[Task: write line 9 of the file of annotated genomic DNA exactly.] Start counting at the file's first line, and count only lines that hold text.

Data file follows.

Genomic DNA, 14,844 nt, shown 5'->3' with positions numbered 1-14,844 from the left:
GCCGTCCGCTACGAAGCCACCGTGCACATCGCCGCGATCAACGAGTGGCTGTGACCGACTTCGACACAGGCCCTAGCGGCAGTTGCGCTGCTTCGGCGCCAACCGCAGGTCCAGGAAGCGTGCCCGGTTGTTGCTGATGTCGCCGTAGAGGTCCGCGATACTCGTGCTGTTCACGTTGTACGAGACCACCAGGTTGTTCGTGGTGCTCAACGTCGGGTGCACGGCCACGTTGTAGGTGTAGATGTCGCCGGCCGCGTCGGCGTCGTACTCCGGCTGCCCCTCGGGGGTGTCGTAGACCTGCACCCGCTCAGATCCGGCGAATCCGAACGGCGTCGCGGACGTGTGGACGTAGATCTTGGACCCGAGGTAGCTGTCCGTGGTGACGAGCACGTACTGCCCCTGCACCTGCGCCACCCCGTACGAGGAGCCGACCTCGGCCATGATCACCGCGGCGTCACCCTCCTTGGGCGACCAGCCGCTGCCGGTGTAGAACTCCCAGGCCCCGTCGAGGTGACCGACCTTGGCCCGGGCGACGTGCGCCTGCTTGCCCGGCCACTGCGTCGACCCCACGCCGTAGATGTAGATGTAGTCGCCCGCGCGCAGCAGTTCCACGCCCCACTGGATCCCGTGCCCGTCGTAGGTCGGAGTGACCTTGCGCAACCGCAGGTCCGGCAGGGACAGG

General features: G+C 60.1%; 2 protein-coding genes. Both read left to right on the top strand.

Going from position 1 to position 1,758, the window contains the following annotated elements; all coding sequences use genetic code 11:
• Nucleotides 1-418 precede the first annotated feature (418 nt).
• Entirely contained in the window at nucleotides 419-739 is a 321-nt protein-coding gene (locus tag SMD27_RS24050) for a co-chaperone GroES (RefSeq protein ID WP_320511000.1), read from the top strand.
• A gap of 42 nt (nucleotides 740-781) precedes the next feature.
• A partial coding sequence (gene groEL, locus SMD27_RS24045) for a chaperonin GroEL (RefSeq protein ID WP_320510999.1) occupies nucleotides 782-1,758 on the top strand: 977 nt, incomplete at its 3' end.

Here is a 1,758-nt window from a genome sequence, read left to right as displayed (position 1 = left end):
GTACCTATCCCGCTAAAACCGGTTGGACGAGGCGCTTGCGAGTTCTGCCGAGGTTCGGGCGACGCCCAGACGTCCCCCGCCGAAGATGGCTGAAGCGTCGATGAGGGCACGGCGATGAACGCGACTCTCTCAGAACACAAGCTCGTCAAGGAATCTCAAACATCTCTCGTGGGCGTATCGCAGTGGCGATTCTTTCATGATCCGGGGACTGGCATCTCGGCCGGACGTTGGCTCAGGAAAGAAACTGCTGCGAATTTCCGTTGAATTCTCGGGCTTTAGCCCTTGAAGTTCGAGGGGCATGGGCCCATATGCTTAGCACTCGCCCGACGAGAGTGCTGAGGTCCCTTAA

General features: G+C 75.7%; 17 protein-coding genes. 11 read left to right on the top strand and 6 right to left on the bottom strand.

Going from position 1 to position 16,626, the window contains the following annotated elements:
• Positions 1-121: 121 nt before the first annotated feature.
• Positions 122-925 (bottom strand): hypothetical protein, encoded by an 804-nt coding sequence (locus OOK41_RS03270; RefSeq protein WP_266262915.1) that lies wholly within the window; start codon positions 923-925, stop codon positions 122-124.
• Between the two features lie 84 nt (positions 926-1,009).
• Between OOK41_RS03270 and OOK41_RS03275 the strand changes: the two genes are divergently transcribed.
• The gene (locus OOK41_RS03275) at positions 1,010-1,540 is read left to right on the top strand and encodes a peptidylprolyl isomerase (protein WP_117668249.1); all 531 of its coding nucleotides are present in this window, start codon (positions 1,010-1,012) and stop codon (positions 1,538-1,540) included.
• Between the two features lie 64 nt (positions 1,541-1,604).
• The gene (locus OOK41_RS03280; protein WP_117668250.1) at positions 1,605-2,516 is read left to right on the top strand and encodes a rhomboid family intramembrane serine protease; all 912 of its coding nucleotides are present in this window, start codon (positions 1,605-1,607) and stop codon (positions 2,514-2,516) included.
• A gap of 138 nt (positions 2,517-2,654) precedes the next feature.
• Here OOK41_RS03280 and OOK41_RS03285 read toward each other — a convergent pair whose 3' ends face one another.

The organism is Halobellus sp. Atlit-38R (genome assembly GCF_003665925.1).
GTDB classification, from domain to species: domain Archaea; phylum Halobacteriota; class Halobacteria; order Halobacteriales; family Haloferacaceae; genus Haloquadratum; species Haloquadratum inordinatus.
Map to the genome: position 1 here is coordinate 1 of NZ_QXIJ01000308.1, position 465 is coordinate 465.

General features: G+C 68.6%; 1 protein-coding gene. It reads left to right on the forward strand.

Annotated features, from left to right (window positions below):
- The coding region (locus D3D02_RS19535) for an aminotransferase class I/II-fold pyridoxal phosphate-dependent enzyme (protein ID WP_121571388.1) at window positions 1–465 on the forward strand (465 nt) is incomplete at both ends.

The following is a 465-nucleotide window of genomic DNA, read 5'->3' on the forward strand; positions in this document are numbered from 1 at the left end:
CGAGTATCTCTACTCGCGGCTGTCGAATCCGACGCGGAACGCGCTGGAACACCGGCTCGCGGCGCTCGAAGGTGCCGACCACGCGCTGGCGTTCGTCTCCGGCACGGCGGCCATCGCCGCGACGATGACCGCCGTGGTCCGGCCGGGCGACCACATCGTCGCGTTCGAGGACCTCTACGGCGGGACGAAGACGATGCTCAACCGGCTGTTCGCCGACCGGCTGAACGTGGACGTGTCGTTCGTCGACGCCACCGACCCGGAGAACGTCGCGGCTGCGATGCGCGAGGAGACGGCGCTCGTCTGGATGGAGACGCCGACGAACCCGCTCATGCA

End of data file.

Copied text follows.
Here is a 1,758-nt window from a genome sequence, read left to right as displayed (position 1 = left end):